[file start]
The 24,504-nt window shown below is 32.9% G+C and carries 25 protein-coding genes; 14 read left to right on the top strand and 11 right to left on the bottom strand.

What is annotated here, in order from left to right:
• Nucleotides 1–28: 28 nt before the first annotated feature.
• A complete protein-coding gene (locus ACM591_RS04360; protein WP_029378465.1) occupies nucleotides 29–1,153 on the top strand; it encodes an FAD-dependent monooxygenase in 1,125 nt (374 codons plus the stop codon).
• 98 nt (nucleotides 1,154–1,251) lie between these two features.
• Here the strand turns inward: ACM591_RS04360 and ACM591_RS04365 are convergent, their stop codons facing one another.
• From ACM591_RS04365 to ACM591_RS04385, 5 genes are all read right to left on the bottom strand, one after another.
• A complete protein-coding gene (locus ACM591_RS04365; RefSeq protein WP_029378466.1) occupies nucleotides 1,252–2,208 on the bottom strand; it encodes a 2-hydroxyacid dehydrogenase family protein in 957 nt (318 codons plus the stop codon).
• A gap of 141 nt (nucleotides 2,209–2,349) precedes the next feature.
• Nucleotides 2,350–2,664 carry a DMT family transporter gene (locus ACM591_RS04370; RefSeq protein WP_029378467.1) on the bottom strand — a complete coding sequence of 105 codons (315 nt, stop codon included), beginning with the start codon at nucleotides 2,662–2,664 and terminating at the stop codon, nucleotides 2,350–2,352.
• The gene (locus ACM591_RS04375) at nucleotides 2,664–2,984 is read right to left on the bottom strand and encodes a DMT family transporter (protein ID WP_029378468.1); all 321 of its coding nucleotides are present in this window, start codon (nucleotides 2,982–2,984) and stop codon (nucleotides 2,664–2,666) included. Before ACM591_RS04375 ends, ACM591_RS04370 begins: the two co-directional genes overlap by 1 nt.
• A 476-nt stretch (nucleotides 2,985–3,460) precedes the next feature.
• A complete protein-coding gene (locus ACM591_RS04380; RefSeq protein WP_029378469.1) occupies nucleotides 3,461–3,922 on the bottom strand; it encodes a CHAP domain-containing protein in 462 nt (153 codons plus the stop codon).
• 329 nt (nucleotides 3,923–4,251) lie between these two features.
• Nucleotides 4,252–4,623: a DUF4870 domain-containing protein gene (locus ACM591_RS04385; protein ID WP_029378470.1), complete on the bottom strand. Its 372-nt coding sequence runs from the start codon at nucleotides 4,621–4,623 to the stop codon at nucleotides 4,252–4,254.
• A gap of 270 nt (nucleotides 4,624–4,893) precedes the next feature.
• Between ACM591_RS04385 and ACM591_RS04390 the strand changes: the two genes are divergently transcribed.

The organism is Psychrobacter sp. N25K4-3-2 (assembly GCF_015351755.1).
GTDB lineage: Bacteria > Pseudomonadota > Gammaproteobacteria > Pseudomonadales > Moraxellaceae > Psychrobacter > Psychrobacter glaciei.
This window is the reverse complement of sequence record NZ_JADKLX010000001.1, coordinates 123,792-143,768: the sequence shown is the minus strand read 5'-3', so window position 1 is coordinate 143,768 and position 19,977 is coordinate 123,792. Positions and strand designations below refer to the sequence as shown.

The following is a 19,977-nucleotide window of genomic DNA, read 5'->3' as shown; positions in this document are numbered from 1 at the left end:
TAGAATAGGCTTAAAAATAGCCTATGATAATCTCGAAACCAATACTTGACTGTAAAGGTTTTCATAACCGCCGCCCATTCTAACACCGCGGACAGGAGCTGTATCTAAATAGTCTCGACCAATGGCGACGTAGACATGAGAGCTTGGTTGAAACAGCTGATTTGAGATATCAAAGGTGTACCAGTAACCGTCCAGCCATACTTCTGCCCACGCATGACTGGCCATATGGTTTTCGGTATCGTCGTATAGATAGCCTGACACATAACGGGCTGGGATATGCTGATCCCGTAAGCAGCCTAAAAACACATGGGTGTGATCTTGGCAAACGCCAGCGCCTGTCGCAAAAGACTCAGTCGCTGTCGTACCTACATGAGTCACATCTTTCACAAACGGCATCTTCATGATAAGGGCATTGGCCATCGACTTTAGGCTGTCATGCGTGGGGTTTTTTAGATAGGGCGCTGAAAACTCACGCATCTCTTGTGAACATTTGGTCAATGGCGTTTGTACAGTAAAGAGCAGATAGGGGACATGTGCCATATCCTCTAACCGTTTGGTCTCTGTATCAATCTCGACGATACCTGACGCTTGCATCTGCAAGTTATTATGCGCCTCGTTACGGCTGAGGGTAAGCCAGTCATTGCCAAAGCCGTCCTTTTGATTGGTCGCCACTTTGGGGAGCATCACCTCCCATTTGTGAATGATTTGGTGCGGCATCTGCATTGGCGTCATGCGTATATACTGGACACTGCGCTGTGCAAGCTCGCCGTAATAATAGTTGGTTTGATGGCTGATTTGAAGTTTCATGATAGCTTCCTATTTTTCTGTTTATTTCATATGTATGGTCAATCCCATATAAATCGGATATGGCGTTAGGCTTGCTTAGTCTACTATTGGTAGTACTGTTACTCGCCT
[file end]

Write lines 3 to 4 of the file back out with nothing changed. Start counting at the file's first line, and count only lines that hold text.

• Nucleotides 1–28: 28 nt before the first annotated feature.
• A complete protein-coding gene (locus ACM591_RS04360; protein WP_029378465.1) occupies nucleotides 29–1,153 on the top strand; it encodes an FAD-dependent monooxygenase in 1,125 nt (374 codons plus the stop codon).